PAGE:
Landlord’s Name and Address Specifies the name and address of the landlord or authorized agent. This enables smooth communication of any important legal notice.
Late/Returned Check Fees Specifies late fees or returned check fees related to the lease. New Jersey does not regulate late fees, but caps returned checks at $25. Additionally, Under New Jersey law, landlords need to wait five days after the due date to charge a late fee if the tenant receives one of a variety of government pensions.
Medical Marijuana Use Informs tenants about policy related to medical marijuana use on the rental property. Some state laws allow landlords to restrict marijuana usage to non-smoking methods only, or allow use only in designated smoking areas.
Mold Disclosure Informs tenants about actual or suspected mold contamination on the property, along with any remediation efforts, to help limit landlord liability.
Move-In Checklist Takes inventory of existing property damage, when the tenant takes possession of the rental property. This enables accurate deductions from the security deposit upon move-out.
Non-Refundable Fees Charges not agreed by the tenant in the lease may be refundable upon lease termination. For New Jersey landlords to charge a non-refundable fee, it must be disclosed and agreed as such in the lease.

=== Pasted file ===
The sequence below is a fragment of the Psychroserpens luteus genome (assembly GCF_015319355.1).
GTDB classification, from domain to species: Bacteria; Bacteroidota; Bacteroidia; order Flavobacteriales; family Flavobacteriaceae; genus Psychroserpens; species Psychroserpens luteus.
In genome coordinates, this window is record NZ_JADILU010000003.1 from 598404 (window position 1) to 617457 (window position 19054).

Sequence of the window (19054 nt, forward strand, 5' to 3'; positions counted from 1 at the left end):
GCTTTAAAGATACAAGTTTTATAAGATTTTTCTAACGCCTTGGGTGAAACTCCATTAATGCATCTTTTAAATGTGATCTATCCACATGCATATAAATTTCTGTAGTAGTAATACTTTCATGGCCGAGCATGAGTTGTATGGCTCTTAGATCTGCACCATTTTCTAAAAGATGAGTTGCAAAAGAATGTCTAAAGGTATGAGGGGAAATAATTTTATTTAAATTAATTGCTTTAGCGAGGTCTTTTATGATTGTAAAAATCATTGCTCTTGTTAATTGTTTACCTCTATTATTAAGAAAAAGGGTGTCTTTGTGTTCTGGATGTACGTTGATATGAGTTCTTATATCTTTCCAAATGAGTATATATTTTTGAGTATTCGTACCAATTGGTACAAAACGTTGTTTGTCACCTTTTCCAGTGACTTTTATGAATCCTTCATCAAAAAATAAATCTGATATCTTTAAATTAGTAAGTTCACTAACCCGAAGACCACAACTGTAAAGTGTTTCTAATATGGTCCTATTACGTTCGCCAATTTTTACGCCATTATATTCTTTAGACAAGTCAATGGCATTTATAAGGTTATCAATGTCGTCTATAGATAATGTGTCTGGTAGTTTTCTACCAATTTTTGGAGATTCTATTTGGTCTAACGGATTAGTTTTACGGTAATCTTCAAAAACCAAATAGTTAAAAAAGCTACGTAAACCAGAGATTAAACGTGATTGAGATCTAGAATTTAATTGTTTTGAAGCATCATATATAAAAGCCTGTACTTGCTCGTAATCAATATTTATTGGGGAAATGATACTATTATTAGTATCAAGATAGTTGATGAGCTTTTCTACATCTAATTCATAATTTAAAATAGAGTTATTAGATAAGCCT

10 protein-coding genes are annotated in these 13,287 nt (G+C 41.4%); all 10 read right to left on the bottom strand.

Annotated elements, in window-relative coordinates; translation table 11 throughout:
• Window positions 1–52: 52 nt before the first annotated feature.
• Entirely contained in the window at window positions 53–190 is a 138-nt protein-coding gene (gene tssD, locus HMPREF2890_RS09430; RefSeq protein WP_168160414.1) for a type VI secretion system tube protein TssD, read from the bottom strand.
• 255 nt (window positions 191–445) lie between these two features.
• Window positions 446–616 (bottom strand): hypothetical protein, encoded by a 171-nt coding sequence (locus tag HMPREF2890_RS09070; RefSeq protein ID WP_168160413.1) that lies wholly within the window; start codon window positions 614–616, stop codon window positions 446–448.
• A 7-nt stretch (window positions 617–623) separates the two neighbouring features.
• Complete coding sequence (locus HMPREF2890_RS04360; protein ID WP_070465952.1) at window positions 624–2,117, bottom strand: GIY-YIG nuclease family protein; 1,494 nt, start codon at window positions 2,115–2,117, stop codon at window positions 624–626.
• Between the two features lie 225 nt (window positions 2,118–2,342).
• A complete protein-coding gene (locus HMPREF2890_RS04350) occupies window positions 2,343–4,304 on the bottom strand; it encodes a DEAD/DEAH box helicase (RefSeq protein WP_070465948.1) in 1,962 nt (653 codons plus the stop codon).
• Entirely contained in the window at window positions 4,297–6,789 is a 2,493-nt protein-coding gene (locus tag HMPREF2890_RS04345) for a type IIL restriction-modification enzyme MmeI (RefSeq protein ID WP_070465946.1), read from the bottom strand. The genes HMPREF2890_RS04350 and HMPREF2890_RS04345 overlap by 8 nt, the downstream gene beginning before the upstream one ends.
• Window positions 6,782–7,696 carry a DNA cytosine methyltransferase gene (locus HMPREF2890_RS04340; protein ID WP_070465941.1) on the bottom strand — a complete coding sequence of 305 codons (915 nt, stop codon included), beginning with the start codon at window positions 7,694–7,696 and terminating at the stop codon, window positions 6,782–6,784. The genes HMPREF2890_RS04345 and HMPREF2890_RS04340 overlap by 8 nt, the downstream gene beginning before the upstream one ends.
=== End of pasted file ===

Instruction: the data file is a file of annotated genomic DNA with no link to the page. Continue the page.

Shared Utilities Arrangements Discloses how charges are billed to individual tenants, when multiple rental units share a utility meter for the whole building or property. This ensures tenants receive fair charges and understand what uses contribute to their bill.
Smoking Informs tenants of designated smoking areas that do not interfere with the quiet enjoyment of other tenants.

Consequences of Not Including Mandatory Disclosures

Mandatory disclosures outline important health, safety, and property information for both landlord and tenant safety. A landlord who fails to provide federally or state-mandated disclosures could face legal consequences or monetary penalties, either from a tenant lawsuit or from state officials.

Failure to comply with the federal lead-based paint hazard disclosure risks fines of tens of thousands of dollars per violation.